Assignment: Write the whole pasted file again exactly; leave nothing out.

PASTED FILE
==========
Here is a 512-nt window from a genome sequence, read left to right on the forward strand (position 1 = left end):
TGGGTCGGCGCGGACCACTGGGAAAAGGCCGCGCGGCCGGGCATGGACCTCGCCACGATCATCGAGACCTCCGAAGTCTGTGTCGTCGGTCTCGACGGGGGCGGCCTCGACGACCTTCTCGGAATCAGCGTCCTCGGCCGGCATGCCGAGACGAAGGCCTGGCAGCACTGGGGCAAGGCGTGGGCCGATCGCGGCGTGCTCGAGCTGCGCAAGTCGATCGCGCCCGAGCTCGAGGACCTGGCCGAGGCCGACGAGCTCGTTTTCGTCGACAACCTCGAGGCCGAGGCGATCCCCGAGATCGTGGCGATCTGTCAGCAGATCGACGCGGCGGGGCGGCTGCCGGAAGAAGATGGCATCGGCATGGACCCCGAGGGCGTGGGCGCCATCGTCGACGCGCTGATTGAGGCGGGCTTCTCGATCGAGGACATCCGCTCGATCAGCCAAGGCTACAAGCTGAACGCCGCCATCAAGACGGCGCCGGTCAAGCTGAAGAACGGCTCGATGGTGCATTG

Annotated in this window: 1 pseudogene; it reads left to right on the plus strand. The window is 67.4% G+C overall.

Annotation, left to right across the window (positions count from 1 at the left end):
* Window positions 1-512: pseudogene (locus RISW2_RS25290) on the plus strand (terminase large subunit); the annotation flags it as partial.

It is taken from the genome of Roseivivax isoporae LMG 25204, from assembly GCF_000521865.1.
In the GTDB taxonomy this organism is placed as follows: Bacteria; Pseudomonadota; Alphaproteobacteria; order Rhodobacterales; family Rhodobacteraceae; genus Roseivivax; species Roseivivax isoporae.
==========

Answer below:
Here is a 512-nt window from a genome sequence, read left to right on the forward strand (position 1 = left end):
TGGGTCGGCGCGGACCACTGGGAAAAGGCCGCGCGGCCGGGCATGGACCTCGCCACGATCATCGAGACCTCCGAAGTCTGTGTCGTCGGTCTCGACGGGGGCGGCCTCGACGACCTTCTCGGAATCAGCGTCCTCGGCCGGCATGCCGAGACGAAGGCCTGGCAGCACTGGGGCAAGGCGTGGGCCGATCGCGGCGTGCTCGAGCTGCGCAAGTCGATCGCGCCCGAGCTCGAGGACCTGGCCGAGGCCGACGAGCTCGTTTTCGTCGACAACCTCGAGGCCGAGGCGATCCCCGAGATCGTGGCGATCTGTCAGCAGATCGACGCGGCGGGGCGGCTGCCGGAAGAAGATGGCATCGGCATGGACCCCGAGGGCGTGGGCGCCATCGTCGACGCGCTGATTGAGGCGGGCTTCTCGATCGAGGACATCCGCTCGATCAGCCAAGGCTACAAGCTGAACGCCGCCATCAAGACGGCGCCGGTCAAGCTGAAGAACGGCTCGATGGTGCATTG

Annotated in this window: 1 pseudogene; it reads left to right on the plus strand. The window is 67.4% G+C overall.

Annotation, left to right across the window (positions count from 1 at the left end):
* Window positions 1-512: pseudogene (locus RISW2_RS25290) on the plus strand (terminase large subunit); the annotation flags it as partial.

It is taken from the genome of Roseivivax isoporae LMG 25204, from assembly GCF_000521865.1.
In the GTDB taxonomy this organism is placed as follows: Bacteria; Pseudomonadota; Alphaproteobacteria; order Rhodobacterales; family Rhodobacteraceae; genus Roseivivax; species Roseivivax isoporae.